Wellard’s MV OCean Drover
LIVE cattle and sheep exporter Wellard has reported a $36.4 million loss for the 2017/18 financial year.
This compares to a net loss in FY 2017 of $75.3 million and a $14.1m net profit in FY 2016, since the company’s public float in late 2015.
The company’s 2018 financial year results reported to the Australian Stock Exchange overnight also showed a positive EBITDA (Earnings Before Interest, Tax, Depreciation and Amortisation) result of $9.9 million — a $32.2 million improvement on the EBITDA loss of $22.3 million posted in FY2017.
The company said its strategy of sub-chartering vessels in FY 2018, with 70 percent utilised on external charter voyages compared to just 15.6pc in FY2017, contributed to a 44.9pc increase in gross profit from $27.6 million in FY2017 to $40.0 million in FY2018.
However, despite improving on the FY2017 result, the Wellard statement said the company was again in breach of banking covenants at 30 June 2018.
In his annual report executive chair John Klepec said the company is currently in discussion with the Commonwealth Bank of Australia (CBA) to gain an extension of a working capital facility beyond October 2018.
“As a consequence of the FY2018 financial results triggering a breach of a number of our banking covenants, all of Wellard’s long-term debt was required to be classified as being current.
“As in prior years, the company is in discussions with respect to waivers of covenant breaches on its debt facilities,” he said.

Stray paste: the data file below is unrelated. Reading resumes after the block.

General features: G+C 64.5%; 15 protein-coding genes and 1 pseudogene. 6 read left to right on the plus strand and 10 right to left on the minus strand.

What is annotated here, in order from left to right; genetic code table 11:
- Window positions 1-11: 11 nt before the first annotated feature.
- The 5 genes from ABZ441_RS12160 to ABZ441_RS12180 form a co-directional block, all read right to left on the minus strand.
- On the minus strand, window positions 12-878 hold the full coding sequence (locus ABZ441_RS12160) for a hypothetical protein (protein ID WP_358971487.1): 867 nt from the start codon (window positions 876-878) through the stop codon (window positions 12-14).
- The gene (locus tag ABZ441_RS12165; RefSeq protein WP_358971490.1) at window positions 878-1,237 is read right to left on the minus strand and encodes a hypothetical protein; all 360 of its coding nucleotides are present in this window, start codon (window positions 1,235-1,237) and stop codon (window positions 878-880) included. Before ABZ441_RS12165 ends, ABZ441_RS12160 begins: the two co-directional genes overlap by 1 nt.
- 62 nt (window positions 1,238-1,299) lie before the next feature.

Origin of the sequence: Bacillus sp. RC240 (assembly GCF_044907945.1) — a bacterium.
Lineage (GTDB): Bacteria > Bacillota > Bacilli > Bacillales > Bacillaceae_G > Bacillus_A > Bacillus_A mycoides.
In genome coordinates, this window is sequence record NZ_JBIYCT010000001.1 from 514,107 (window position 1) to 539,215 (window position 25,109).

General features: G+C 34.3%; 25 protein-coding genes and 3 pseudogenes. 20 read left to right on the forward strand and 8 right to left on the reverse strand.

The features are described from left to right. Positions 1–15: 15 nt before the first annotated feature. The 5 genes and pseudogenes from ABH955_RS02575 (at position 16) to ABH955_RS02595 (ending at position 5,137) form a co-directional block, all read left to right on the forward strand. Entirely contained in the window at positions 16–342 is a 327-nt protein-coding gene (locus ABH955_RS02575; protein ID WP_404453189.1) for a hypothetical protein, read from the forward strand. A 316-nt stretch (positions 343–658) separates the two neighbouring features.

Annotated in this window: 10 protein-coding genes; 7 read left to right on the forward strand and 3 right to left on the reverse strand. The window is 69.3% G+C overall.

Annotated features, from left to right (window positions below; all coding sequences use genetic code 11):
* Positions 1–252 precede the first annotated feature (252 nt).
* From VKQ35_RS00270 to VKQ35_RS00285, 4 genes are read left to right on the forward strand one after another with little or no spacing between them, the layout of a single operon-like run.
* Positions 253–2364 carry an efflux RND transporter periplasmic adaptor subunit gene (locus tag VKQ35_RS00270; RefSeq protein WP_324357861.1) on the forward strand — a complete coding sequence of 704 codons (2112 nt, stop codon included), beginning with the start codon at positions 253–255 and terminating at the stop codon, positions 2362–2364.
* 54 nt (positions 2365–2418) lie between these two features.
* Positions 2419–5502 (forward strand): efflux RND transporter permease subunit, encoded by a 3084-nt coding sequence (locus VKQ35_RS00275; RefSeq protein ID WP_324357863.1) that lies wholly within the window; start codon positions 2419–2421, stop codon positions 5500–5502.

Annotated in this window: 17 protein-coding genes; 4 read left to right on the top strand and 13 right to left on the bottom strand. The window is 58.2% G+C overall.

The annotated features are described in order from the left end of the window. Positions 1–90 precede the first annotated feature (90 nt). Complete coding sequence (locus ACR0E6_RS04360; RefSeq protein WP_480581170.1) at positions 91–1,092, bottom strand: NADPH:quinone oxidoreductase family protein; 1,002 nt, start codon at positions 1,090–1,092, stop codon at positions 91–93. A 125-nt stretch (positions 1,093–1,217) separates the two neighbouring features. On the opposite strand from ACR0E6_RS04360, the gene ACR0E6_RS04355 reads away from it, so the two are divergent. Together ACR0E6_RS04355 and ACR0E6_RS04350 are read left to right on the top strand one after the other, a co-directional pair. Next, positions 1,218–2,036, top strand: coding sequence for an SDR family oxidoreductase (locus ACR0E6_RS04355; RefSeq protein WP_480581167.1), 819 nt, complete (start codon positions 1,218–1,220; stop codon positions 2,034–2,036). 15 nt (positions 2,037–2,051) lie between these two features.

“The company is currently in discussion with the Commonwealth Bank of Australia (CBA) in regards to the extension of a working capital facility beyond 31 October 2018.
“The CBA have provided notification that a waiver is unlikely to be issued in respect of the covenant breaches at 30 June 2018 until these discussions are finalised,” Mr Klepec said.
“Wellard is working closely with its financiers and to date has maintained a good relationship while engaging with them to obtain the necessary waivers.
“As a result, the company does not expect all of its debt will be payable in the current financial year but rather as per the original maturity terms of the relevant agreements.”
In the statement to the ASX, Mr Klepec said the financial performance shown in the FY 2018 results was better, but reporting a loss was unacceptable.
“The board, staff and management are committed to returning Wellard to profitability.
“We are heading in the right direction, but there is still more work to be done,” Mr Klepec said.
The Wellard statement said two significant factors impacted on the company’s financial performance in FY 2018:
Total revenue booked by the company was $291.1 million, down by 41.5pc on the $497.9m recorded in FY 2017. This was largely driven by the increase in chartering activity, which in turn reduced the number of cattle and sheep bought and sold by the company and the revenue it recorded.
Of the company’s shipping capacity, 70pc was utilised on external charter voyages in FY2018, compared to just 15.6pc in FY2017.
This contributed to a 44.9pc increase in gross profit from $27.6 million in FY2017 to $40.0 million in FY2018.
Wellard’s operating cashflows before interest improved from an outflow of $10.7 million in FY2017 to operating cash inflows of $7.7 million in FY2018.
Wellard said a number of key balance sheet metrics were improved in FY2018. Net debt reduced from $143.3 million to $136.6 million, interest cover ratio improved from (2.2):1 to 1:1 and its total loan to total asset book value decreased from 76.4% to 70.1%.
However, FY2018 net assets reduced from $131.2 million to $101.5 million, with the impairment of the Company’s previous MV Ocean Kelpie progress payments contributing to approximately half of that change.
Wellard said the company experienced improved trading results in the final quarter of FY 2018 and expected those results to flow through to the first quarter of FY2019.
Under its refocused strategy Wellard had already contracted a significant percentage of its fleet out to third party charterers, which it said provided the company with greater earnings visibility and security.